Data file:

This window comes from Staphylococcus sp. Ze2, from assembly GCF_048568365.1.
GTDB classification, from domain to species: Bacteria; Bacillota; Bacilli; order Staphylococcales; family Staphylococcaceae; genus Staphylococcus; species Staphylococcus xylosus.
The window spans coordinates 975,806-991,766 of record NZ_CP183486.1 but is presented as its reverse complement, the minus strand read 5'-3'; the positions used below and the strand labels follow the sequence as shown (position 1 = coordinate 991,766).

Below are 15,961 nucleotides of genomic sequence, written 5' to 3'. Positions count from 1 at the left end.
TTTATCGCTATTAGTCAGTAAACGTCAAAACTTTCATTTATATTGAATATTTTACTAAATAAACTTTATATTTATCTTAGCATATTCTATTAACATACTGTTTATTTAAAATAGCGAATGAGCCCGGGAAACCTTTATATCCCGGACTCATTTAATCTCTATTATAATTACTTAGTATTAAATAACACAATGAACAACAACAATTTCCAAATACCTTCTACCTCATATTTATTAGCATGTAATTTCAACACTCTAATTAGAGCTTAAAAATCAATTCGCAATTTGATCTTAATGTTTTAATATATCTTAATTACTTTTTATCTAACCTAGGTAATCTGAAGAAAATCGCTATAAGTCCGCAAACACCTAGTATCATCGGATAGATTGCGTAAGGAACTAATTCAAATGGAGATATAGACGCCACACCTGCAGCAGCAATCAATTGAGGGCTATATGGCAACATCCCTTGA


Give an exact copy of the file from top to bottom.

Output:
This window comes from Staphylococcus sp. Ze2, from assembly GCF_048568365.1.
GTDB classification, from domain to species: Bacteria; Bacillota; Bacilli; order Staphylococcales; family Staphylococcaceae; genus Staphylococcus; species Staphylococcus xylosus.
The window spans coordinates 975,806-991,766 of record NZ_CP183486.1 but is presented as its reverse complement, the minus strand read 5'-3'; the positions used below and the strand labels follow the sequence as shown (position 1 = coordinate 991,766).

Below are 15,961 nucleotides of genomic sequence, written 5' to 3'. Positions count from 1 at the left end.
TTTATCGCTATTAGTCAGTAAACGTCAAAACTTTCATTTATATTGAATATTTTACTAAATAAACTTTATATTTATCTTAGCATATTCTATTAACATACTGTTTATTTAAAATAGCGAATGAGCCCGGGAAACCTTTATATCCCGGACTCATTTAATCTCTATTATAATTACTTAGTATTAAATAACACAATGAACAACAACAATTTCCAAATACCTTCTACCTCATATTTATTAGCATGTAATTTCAACACTCTAATTAGAGCTTAAAAATCAATTCGCAATTTGATCTTAATGTTTTAATATATCTTAATTACTTTTTATCTAACCTAGGTAATCTGAAGAAAATCGCTATAAGTCCGCAAACACCTAGTATCATCGGATAGATTGCGTAAGGAACTAATTCAAATGGAGATATAGACGCCACACCTGCAGCAGCAATCAATTGAGGGCTATATGGCAACATCCCTTGA